Statutory minimums, such as those provided by the habitual offender statute, can also be excessive. State v. Kingston, 668 So. 2d 395, 397 (La.App. 4 Cir. Jan. 19, 1996); State v. Dorthey, 623 So. 2d 1276 (La. 1993).
Leading Court Discussions of Graham and Miller
State v. Shaffer, 77 So. 3d 939 (La. 2011) – Case is a consolidation of three appeals to review life imprisonment sentences for aggravated rape convictions committed while under age. Inmates sought to have their convictions set aside and to be resentenced in light of Graham. The Supreme Court of Louisiana held that Graham does not require the state to release and resentence inmates, but requires the state to delete restrictions on parole eligibility.
Continue reading below
A Defender’s Guide to Federal Evidence: A Trial Practice Handbook for Criminal Defense Attorneys
This Guide to Federal Evidence is the only federal evidence handbook written exclusively for criminal defense lawyers. The Guide analyzes each Federal Rule of Evidence and outlines the main evidentiary issues that confront criminal defense lawyers. It also summarizes countless defense favorable cases and provides tips on how to avoid common evidentiary pitfalls. The Guide contains multiple user-friendly flowcharts aimed at helping the criminal defense lawyer tackle evidence problems. A Defender’s Guide to Federal Evidence is an indispensable tool in preparing a case for trial.
Modern Digital Evidence & Technologies in Criminal Cases
Modern cases need modern defenses, and modern lawyers can't practice with an outdated playbook. This program is a contemporary training that identifies emerging technologies and digital evidence encountered in today's criminal cases and arms you with the tools necessary to combat expert witnesses, prosecutorial overreach, and an uneducated judge and jury. This comprehensive CLE program covers both general aspects of new technologies as well as practical courtroom application and legal challenges to the use of these new technologies.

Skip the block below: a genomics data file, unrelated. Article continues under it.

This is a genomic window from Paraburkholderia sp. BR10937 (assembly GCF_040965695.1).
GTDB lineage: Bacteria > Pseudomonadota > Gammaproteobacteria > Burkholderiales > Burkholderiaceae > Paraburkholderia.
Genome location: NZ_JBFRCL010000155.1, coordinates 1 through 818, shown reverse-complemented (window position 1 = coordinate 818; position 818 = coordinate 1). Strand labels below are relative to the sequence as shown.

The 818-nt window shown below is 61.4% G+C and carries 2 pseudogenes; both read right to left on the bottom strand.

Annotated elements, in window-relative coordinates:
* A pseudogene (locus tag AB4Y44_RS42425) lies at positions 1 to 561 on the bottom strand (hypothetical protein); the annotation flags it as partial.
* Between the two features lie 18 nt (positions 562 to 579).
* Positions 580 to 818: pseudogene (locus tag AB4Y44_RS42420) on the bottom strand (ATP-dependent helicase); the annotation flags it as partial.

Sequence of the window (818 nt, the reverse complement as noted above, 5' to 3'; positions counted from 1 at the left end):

Top Shelf DUI Defenses: The Law, The Science, The Techniques (2021)
If you are serious about being an effective DUI defense advocate, or if you’re considering adding DUI defenses to your portfolio, you need to know the latest scientific and legal strategies to optimize your success at trial. Learn from the best-of-the-best in the field in this unique CLE Program, updated for 2021.
Defending Modern Drug Cases (2021)
From challenging the arrest and seizure to picking a jury and cross-examining police officers, defense attorneys handling drug cases must be able to construct a defense that will increase the chances of the client getting a positive result for your client.
Effective motion practice, juror selection, and storytelling have never been more important. This seminar will introduce defense counsel to techniques that have been used at recent drug trials to rebut specific claims and overcome the emotion created in today’s criminal legal system.
In the following cases, inmates sought to have convictions set aside and/or resentenced in light of Graham:
- State v. Macon, 86 So. 3d 662 (La.App. 2 Cir. 2012) – Convicted of aggravated rape as a juvenile. Cited Shaffer, listed above, with same result.
- State v. Mason, 89 So. 3d 405 (La.App. 4 Cir. 2012) – Same, but inmate was eligible for parole consideration immediately. The court directed the Dept. of Corrections to reflect an immediate eligibility date for consideration by the Board of Parole.
- State v. Richards, 78 So. 3d 864 (La.App. 4 Cir. 2011) – Cites & relies on Shaffer.
- State v. Skipper, 79 So. 3d 1011 (La. 2012) –
- State v. Handley, 79 So. 3d 1010 (La. 2012) –
- State v. Straub, 2012 La. App. LEXIS 1187 (La.App. 1 Cir. Sept. 21, 2012) –
- State v. Smith, 2012 La. App. Unpub. LEXIS 579 (La.App. 1 Cir. Sept. 21, 2012) –
- State v. V. L. G., 2011 La. App. Unpub. LEXIS 721 (La.App. 3 Cir. 2011) –